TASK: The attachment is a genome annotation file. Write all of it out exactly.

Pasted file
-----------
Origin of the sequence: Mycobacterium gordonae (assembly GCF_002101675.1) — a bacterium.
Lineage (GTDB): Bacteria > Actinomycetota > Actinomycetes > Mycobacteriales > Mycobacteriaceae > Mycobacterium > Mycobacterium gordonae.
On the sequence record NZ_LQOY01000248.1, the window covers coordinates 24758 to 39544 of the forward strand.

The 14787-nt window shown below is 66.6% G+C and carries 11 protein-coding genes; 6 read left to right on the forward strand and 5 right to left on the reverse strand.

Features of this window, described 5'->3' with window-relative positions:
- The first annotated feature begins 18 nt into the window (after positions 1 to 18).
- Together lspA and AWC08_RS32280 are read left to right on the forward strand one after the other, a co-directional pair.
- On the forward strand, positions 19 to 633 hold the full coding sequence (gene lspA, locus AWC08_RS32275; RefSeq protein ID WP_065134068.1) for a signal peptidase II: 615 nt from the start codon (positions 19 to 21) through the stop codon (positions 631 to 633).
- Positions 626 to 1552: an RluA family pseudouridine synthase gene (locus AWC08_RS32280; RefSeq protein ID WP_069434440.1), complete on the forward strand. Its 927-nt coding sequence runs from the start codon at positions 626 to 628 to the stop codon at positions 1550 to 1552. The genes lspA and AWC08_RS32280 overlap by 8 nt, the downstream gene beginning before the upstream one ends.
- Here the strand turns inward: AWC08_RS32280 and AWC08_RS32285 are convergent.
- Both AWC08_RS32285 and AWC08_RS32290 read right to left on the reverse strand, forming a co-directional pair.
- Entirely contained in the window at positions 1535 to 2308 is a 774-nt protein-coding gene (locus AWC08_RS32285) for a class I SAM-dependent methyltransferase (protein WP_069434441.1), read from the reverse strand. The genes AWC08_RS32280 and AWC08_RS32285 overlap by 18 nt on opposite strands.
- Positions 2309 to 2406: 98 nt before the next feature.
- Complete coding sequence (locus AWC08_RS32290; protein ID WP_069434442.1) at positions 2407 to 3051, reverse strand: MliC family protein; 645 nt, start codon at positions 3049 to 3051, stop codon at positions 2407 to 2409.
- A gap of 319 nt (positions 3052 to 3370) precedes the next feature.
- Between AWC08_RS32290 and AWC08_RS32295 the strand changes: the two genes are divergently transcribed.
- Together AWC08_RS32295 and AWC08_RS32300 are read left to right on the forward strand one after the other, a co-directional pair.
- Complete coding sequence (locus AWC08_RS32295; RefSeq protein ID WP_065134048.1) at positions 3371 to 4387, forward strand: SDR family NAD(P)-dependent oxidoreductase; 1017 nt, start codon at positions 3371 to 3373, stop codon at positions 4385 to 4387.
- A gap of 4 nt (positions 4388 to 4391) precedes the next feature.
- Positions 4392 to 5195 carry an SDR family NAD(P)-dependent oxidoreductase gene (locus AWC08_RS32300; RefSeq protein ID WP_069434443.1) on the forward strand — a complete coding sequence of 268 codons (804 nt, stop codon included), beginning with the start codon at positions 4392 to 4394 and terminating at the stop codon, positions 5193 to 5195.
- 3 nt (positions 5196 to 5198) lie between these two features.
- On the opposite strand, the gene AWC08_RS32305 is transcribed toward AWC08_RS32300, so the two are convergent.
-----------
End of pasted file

Origin of the sequence: Mycobacterium gordonae (assembly GCF_002101675.1) — a bacterium.
Lineage (GTDB): Bacteria > Actinomycetota > Actinomycetes > Mycobacteriales > Mycobacteriaceae > Mycobacterium > Mycobacterium gordonae.
On the sequence record NZ_LQOY01000248.1, the window covers coordinates 24758 to 39544 of the forward strand.

The 14787-nt window shown below is 66.6% G+C and carries 11 protein-coding genes; 6 read left to right on the forward strand and 5 right to left on the reverse strand.

Features of this window, described 5'->3' with window-relative positions:
- The first annotated feature begins 18 nt into the window (after positions 1 to 18).
- Together lspA and AWC08_RS32280 are read left to right on the forward strand one after the other, a co-directional pair.
- On the forward strand, positions 19 to 633 hold the full coding sequence (gene lspA, locus AWC08_RS32275; RefSeq protein ID WP_065134068.1) for a signal peptidase II: 615 nt from the start codon (positions 19 to 21) through the stop codon (positions 631 to 633).
- Positions 626 to 1552: an RluA family pseudouridine synthase gene (locus AWC08_RS32280; RefSeq protein ID WP_069434440.1), complete on the forward strand. Its 927-nt coding sequence runs from the start codon at positions 626 to 628 to the stop codon at positions 1550 to 1552. The genes lspA and AWC08_RS32280 overlap by 8 nt, the downstream gene beginning before the upstream one ends.
- Here the strand turns inward: AWC08_RS32280 and AWC08_RS32285 are convergent.
- Both AWC08_RS32285 and AWC08_RS32290 read right to left on the reverse strand, forming a co-directional pair.
- Entirely contained in the window at positions 1535 to 2308 is a 774-nt protein-coding gene (locus AWC08_RS32285) for a class I SAM-dependent methyltransferase (protein WP_069434441.1), read from the reverse strand. The genes AWC08_RS32280 and AWC08_RS32285 overlap by 18 nt on opposite strands.
- Positions 2309 to 2406: 98 nt before the next feature.
- Complete coding sequence (locus AWC08_RS32290; protein ID WP_069434442.1) at positions 2407 to 3051, reverse strand: MliC family protein; 645 nt, start codon at positions 3049 to 3051, stop codon at positions 2407 to 2409.
- A gap of 319 nt (positions 3052 to 3370) precedes the next feature.
- Between AWC08_RS32290 and AWC08_RS32295 the strand changes: the two genes are divergently transcribed.
- Together AWC08_RS32295 and AWC08_RS32300 are read left to right on the forward strand one after the other, a co-directional pair.
- Complete coding sequence (locus AWC08_RS32295; RefSeq protein ID WP_065134048.1) at positions 3371 to 4387, forward strand: SDR family NAD(P)-dependent oxidoreductase; 1017 nt, start codon at positions 3371 to 3373, stop codon at positions 4385 to 4387.
- A gap of 4 nt (positions 4388 to 4391) precedes the next feature.
- Positions 4392 to 5195 carry an SDR family NAD(P)-dependent oxidoreductase gene (locus AWC08_RS32300; RefSeq protein ID WP_069434443.1) on the forward strand — a complete coding sequence of 268 codons (804 nt, stop codon included), beginning with the start codon at positions 4392 to 4394 and terminating at the stop codon, positions 5193 to 5195.
- 3 nt (positions 5196 to 5198) lie between these two features.
- On the opposite strand, the gene AWC08_RS32305 is transcribed toward AWC08_RS32300, so the two are convergent.